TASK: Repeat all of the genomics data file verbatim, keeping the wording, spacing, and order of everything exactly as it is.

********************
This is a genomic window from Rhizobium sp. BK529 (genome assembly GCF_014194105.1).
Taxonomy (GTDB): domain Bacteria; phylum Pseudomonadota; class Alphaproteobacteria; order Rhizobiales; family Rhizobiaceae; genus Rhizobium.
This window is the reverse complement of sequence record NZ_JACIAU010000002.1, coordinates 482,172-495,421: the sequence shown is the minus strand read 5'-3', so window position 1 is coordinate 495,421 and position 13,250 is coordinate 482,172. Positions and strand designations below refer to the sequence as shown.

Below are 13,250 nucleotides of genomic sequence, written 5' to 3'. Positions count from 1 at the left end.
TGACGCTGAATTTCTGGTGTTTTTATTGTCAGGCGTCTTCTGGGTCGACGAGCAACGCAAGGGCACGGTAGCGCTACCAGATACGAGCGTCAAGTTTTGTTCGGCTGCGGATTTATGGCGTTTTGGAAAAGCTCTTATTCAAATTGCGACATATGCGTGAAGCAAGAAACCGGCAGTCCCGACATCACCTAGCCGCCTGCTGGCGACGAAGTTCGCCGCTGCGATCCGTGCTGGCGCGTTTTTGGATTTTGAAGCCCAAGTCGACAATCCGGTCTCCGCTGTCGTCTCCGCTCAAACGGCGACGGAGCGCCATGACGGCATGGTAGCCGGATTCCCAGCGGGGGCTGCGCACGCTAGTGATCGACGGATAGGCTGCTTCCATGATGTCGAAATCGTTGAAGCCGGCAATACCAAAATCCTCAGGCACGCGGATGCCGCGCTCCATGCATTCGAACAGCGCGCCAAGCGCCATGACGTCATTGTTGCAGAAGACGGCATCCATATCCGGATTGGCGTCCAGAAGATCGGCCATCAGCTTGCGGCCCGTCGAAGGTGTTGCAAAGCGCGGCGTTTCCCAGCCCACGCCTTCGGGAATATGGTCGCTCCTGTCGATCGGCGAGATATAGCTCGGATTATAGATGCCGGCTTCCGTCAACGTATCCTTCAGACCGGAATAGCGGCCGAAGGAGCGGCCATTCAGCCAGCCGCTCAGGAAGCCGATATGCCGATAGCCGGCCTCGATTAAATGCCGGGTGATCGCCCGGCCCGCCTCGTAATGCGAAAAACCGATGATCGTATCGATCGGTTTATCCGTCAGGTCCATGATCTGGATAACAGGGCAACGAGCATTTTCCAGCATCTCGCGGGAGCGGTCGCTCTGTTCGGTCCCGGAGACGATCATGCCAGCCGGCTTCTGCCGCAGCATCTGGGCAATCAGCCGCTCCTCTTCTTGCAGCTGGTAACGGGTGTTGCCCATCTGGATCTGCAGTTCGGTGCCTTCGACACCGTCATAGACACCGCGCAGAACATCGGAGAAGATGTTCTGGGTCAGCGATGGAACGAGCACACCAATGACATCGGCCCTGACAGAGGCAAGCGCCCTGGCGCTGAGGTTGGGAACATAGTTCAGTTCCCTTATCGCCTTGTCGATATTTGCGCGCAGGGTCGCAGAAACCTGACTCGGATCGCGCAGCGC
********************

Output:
This is a genomic window from Rhizobium sp. BK529 (genome assembly GCF_014194105.1).
Taxonomy (GTDB): domain Bacteria; phylum Pseudomonadota; class Alphaproteobacteria; order Rhizobiales; family Rhizobiaceae; genus Rhizobium.
This window is the reverse complement of sequence record NZ_JACIAU010000002.1, coordinates 482,172-495,421: the sequence shown is the minus strand read 5'-3', so window position 1 is coordinate 495,421 and position 13,250 is coordinate 482,172. Positions and strand designations below refer to the sequence as shown.

Below are 13,250 nucleotides of genomic sequence, written 5' to 3'. Positions count from 1 at the left end.
TGACGCTGAATTTCTGGTGTTTTTATTGTCAGGCGTCTTCTGGGTCGACGAGCAACGCAAGGGCACGGTAGCGCTACCAGATACGAGCGTCAAGTTTTGTTCGGCTGCGGATTTATGGCGTTTTGGAAAAGCTCTTATTCAAATTGCGACATATGCGTGAAGCAAGAAACCGGCAGTCCCGACATCACCTAGCCGCCTGCTGGCGACGAAGTTCGCCGCTGCGATCCGTGCTGGCGCGTTTTTGGATTTTGAAGCCCAAGTCGACAATCCGGTCTCCGCTGTCGTCTCCGCTCAAACGGCGACGGAGCGCCATGACGGCATGGTAGCCGGATTCCCAGCGGGGGCTGCGCACGCTAGTGATCGACGGATAGGCTGCTTCCATGATGTCGAAATCGTTGAAGCCGGCAATACCAAAATCCTCAGGCACGCGGATGCCGCGCTCCATGCATTCGAACAGCGCGCCAAGCGCCATGACGTCATTGTTGCAGAAGACGGCATCCATATCCGGATTGGCGTCCAGAAGATCGGCCATCAGCTTGCGGCCCGTCGAAGGTGTTGCAAAGCGCGGCGTTTCCCAGCCCACGCCTTCGGGAATATGGTCGCTCCTGTCGATCGGCGAGATATAGCTCGGATTATAGATGCCGGCTTCCGTCAACGTATCCTTCAGACCGGAATAGCGGCCGAAGGAGCGGCCATTCAGCCAGCCGCTCAGGAAGCCGATATGCCGATAGCCGGCCTCGATTAAATGCCGGGTGATCGCCCGGCCCGCCTCGTAATGCGAAAAACCGATGATCGTATCGATCGGTTTATCCGTCAGGTCCATGATCTGGATAACAGGGCAACGAGCATTTTCCAGCATCTCGCGGGAGCGGTCGCTCTGTTCGGTCCCGGAGACGATCATGCCAGCCGGCTTCTGCCGCAGCATCTGGGCAATCAGCCGCTCCTCTTCTTGCAGCTGGTAACGGGTGTTGCCCATCTGGATCTGCAGTTCGGTGCCTTCGACACCGTCATAGACACCGCGCAGAACATCGGAGAAGATGTTCTGGGTCAGCGATGGAACGAGCACACCAATGACATCGGCCCTGACAGAGGCAAGCGCCCTGGCGCTGAGGTTGGGAACATAGTTCAGTTCCCTTATCGCCTTGTCGATATTTGCGCGCAGGGTCGCAGAAACCTGACTCGGATCGCGCAGCGC